Let’s begin with a couple disclaimers. I am not a medical professional. I am simply a woman who has been battling Type 2 Diabetes for the last four years. I am also not on medications. Please always check with your doctor and other medical professionals. I link a wonderful resource doctor at the end, but there are many other experts only a click away.
Anyone who has heard the words “you have diabetes” knows it’s one of those heartbeat pause moments. Now what? What does that mean? I’m sick? I’m going to have to jab myself with needles?
Then you get your number … The Number. Your A1C reading (also known as HbA1c or Hemoglobin A1C).
I might be the only one, but once that number was handed to me on that little slip of paper, it felt like it wrapped itself around my wrist and hung on, always there, always on my mind. Add to that the every three month trip back to the doctor for another finger stick and another little slip of paper. Now the calendar was ticking down days right in front of my eyes! The more visits I had, the more I began to notice something curious.
The first test that landed me from Pre-D to the Big D was 6.5%, then 6.7%, and finally to the highest 7%. In the world of diabetes I know that is still relatively low, but with the constant reminders that my eyeballs were going to die and my kidneys jump ship with them, I was scared. I made some changes and then slipped up. Stressed out. Made more changes. Slipped up again, because life. When I went for my next check up I was begging my organs to forgive the mistakes. I got my new reading. Had they really acquiesced? It was a beautiful Pre-D 6.4%. While I wanted to celebrate the thought kept coming back - without significant dietary changes or weight loss, why did it get better?
What was this number that was now controlling my life anyway?
The more questions the more the hunt for answers pushed me away from the packets of helpful tips and guides the doctors had handed me and onto the web. This was where I found Dr. Jason Fung, among others, and began to realize not only could the A1C be thrown off by a myriad of things (how long red blood cells live, vitamin C intake, etc.), it was not even the “trick” to “curing” (a debate for another time) diabetes once and for all - my main objective!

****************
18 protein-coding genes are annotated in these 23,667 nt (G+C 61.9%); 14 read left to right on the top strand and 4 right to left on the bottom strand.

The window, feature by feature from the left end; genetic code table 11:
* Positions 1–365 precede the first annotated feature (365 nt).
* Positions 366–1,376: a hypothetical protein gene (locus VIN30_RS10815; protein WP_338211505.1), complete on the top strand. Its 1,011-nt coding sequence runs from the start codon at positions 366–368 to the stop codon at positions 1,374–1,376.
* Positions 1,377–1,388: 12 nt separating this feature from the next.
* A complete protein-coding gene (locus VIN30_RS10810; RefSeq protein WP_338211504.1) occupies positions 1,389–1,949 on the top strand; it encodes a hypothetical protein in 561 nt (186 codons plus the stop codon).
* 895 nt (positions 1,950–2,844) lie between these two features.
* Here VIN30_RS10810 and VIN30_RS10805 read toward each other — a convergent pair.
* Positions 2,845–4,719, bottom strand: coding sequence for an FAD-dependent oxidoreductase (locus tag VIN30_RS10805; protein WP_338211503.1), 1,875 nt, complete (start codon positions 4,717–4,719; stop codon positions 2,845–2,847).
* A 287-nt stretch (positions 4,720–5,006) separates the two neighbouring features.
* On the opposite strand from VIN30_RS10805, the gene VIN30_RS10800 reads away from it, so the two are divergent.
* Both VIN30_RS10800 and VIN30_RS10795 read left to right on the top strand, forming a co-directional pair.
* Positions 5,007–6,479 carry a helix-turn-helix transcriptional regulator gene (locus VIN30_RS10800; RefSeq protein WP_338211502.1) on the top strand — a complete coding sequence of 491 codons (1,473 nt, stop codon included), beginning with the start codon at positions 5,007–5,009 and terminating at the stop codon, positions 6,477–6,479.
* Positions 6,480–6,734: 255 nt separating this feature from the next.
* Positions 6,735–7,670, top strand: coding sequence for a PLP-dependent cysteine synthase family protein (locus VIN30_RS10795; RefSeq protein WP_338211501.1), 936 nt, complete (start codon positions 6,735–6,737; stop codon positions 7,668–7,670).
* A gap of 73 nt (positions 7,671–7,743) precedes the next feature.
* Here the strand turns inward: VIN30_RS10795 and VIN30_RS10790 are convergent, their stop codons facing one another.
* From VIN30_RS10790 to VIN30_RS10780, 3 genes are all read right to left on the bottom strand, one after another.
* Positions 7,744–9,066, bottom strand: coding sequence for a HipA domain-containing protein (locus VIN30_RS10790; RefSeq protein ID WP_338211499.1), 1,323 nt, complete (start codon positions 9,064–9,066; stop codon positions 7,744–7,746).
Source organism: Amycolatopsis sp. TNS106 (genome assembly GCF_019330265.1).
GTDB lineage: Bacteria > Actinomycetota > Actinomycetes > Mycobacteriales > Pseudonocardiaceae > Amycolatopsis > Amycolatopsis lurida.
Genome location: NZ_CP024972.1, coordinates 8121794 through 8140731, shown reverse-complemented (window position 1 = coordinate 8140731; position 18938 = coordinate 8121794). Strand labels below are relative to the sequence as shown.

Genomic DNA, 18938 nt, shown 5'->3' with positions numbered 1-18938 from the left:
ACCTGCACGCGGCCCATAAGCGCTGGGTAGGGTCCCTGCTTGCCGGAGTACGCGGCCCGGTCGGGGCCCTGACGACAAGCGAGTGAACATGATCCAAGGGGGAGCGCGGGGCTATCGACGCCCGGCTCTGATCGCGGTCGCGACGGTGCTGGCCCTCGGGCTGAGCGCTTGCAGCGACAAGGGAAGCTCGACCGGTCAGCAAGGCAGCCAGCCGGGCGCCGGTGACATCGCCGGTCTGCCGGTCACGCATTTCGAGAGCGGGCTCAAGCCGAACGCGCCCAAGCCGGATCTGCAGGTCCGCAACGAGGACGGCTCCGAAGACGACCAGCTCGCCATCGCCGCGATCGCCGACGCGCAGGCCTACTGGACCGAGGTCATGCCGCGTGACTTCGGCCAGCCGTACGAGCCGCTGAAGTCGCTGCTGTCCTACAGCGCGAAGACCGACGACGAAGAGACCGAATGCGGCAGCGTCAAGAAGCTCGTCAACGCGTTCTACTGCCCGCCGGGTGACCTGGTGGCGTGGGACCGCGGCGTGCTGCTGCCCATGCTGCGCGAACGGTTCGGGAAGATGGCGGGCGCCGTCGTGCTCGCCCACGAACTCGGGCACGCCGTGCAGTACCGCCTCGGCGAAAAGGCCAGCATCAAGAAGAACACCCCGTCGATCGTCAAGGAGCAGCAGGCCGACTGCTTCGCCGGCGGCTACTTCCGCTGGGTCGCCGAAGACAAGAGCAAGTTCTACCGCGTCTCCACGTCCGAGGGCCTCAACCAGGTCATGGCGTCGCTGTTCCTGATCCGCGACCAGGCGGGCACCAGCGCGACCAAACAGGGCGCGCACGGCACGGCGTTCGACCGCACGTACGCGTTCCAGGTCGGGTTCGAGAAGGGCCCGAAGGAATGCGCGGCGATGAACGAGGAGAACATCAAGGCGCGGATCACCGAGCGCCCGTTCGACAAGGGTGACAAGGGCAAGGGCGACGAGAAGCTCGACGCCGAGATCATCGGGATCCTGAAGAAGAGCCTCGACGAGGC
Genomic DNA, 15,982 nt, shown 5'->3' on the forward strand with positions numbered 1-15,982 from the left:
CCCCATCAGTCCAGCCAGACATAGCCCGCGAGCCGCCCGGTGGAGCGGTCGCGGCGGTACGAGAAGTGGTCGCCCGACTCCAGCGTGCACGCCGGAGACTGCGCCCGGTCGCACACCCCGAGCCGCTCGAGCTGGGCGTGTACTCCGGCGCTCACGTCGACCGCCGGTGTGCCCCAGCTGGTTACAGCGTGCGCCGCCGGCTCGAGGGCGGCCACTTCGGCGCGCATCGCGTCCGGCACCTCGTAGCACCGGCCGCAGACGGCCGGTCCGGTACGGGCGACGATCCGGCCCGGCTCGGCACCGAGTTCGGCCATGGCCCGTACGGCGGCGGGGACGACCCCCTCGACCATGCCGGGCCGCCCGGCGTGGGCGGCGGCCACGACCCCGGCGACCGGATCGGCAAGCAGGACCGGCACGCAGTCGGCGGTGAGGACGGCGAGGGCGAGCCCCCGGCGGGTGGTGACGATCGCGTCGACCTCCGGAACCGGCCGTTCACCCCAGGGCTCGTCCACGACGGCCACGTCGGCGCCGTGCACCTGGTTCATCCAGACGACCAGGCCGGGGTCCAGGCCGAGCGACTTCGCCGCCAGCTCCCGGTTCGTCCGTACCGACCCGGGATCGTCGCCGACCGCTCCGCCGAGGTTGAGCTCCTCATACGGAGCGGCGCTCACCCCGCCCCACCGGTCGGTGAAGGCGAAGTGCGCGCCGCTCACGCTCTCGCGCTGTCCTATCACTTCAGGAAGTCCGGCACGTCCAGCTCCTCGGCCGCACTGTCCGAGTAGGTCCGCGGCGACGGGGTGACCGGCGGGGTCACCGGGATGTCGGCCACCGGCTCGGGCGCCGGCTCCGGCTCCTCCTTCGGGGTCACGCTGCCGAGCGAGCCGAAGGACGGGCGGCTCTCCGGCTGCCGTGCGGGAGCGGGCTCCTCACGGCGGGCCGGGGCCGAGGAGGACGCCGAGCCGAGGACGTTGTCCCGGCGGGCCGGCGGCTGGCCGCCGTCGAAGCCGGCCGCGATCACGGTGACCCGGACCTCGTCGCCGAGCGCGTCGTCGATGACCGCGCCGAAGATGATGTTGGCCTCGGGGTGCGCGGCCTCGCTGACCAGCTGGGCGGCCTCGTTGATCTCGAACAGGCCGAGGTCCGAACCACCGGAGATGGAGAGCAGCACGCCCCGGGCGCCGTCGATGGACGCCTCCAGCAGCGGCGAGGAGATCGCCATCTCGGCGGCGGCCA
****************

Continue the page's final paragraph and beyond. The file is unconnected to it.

So I began again. Diabetes is not about sugar. Stick with me here, I know that seems strange with all the focus in health media over the last many years. Sugar (glucose) is a red herring of sorts. It does not tell the story of how insulin resistant you are.
There it is! The key to really making an impact on Diabetes. It’s not all about the A1C, the insulin levels, sugars, etc. It’s how your body uses the insulin it has.
I won’t go into all of the steps recommended as it varies by person, severity of diabetes, medications, etc. But the goal, in short, is to make the body insulin sensitive again. The more sensitive it is, the less cry the brain will send out to make more, overloading us and drowning us under the Big D diagnosis along with its complement of minions to send our health spiraling.
In short it comes down to allowing insulin levels to drop, so the receptors get “hungry” for them. Easier said than done with the overabundance most of us have in available foods that are over processed, nutrient poor, and calorie dense, that keep the insulin fires burning bright and the receptors dulled.
We need to relieve and nurture the system, because we are not just blood, or kidneys, or eyes. We are a whole system, everything working in conjunction with everything else.
And this lands us right back at the basics, the true basics - Eat Well, Move, Sleep, Relax
Choose foods that are nutrient dense and as close to whole as possible. Watch portions as well, you should feel not hungry but not full either when done.
As the song playfully says “you’ve got to move it, move it” and you can certainly dance, walk, or even just stretching a few times a day can help make a difference. As my doctor recently told me, it doesn’t have to be “exercise” just wiggle your body!
Sleep is the great reset for our bodies allowing cleaning, renewal, and regeneration at a cellular level. To reap these benefits adults need at least 7 hours per night.
Stress is one of our biggest enemies in the fight to reclaim health. Among many other things, it releases spikes of cortisol that jam signals making our efforts at regaining sensitivity all the harder. Whether you turn to prayer, long walks, calming tunes, hot showers - find your way to unwind and make it a daily practice. Just 5 minutes of deep breathing can lower your heart rate and blood pressure and requires nothing more than your lungs!
The A1C doesn’t need to be thrown out completely, but keep it in its place, a directional number. Focus instead of regaining insulin sensitivity by gentle lifestyle changes - eating well, moving more, sleeping more or better, and taking time to relax.
Let’s get well together!
To learn more about Dr. Jason Fung and his mission to reverse diabetes, go to https://www.youtube.com/@drjasonfung.